Novak Djokovic endured a fierce challenge to his Melbourne Park reign before overhauling Dominic Thiem 6-4, 4-6, 2-6, 6-3, 6-4 on Sunday to clinch an eighth Australian Open crown and reclaim the world number one ranking.
While Rafael Nadal rules Roland Garros with 12 titles, Djokovic holds sway in the title match at Rod Laver Arena having never lost a final in Melbourne Park. Yet on Sunday the Serb was under siege for much of the thriller.
For the first time in eight Melbourne finals, Djokovic was forced to come back when trailing after three sets, rocked by the power and determination of Thiem.
But as he so often does, the Serb found a way.
He captured the decisive break in the third game of the final set, then held firm as Thiem made desperate assaults on his serve.
Going for broke in a nerve-shredding final game, the fifth seeded Austrian went for the lines but missed twice to hand Djokovic one of his most hard-earnt triumphs.
Four months after Nadal stopped Russian Daniil Medvedev in the US Open final, the Serb's 17th Grand Slam title continued the 'Big Three's' reign over the majors.
Djokovic, Nadal and Roger Federer have now won 13 Grand Slam titles in succession, dating back to Federer's 2017 title at Melbourne Park.
Thiem, seen as one of the greatest hopes to end the Big Three domination, was consigned to his third defeat in a major final following losses in the last two French Open deciders to Nadal.
"Unreal what you are doing through all these years. You and two other guys have brought men's tennis to a completely new level," the 26-year-old told Djokovic at the trophy ceremony.
"Well I fell a little bit short but I hope I can get revenge soon."
While Thiem started heavy-legged after spending a total of eight hours beating Alexander Zverev and Nadal in his previous two matches, Djokovic charged out of the blocks to take the first set.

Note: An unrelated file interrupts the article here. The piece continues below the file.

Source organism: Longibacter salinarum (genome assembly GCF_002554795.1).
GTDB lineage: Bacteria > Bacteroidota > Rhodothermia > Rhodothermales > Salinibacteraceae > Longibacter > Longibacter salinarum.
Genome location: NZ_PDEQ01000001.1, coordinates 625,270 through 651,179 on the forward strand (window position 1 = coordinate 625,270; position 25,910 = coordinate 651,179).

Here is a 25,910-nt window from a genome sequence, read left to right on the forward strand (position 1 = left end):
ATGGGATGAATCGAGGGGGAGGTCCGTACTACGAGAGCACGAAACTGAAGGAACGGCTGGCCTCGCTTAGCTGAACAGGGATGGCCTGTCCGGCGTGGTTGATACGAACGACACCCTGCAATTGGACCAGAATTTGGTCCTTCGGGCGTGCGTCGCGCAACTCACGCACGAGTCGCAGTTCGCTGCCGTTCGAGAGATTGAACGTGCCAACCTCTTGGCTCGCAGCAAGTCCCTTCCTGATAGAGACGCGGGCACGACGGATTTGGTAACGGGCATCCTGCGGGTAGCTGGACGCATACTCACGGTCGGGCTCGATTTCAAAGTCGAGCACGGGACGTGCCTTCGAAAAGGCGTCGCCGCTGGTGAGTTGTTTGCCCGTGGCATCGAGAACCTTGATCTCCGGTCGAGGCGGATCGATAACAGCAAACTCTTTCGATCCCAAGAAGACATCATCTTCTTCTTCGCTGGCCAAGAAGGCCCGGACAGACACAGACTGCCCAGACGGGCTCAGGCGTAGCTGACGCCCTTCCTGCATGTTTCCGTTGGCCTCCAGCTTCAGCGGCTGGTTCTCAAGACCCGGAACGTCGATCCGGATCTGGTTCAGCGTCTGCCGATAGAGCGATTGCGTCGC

But the match turned on its head at 4-4 in the second when Djokovic became flustered after being called twice for breaching the service clock.
He returned to his chair fuming and paused to sarcastically pat chair umpire Damien Dumusois's sneaker, telling the Frenchman: "Great job man, you made yourself famous in this match, especially for the second one. Well done."
Conceding the set with a terrible backhand, a shell-shocked Djokovic lost six games in a row as Thiem, blasting winners virtually at will, roared to a 4-0 lead in the third.
Something was amiss with the Serb and he called for the trainer after holding serve. But he underwent no treatment and resumed after an exchange of words.
He made a fist of digging in, saving three set points but a wayward forehand on the fourth gave Thiem the lead.
It looked gloomy for Djokovic, who had destroyed Nadal in three sets in the 2019 final.
But the match turned again when Thiem gave up a double-fault to concede two break points, then blasted a forehand long to fall 5-3 behind in the fourth set.
In a flash, Djokovic had served out the set to love, sealing it with an ace.
Having spent about six hours more time on court than Djokovic through the tournament, the strain of a long campaign began to tell on Thiem but he refused to crumble in the fifth.
He had two chances to break back in the fourth game but Djokovic nervelessly cancelled the threat before holding firm in the nerve-jangling finish.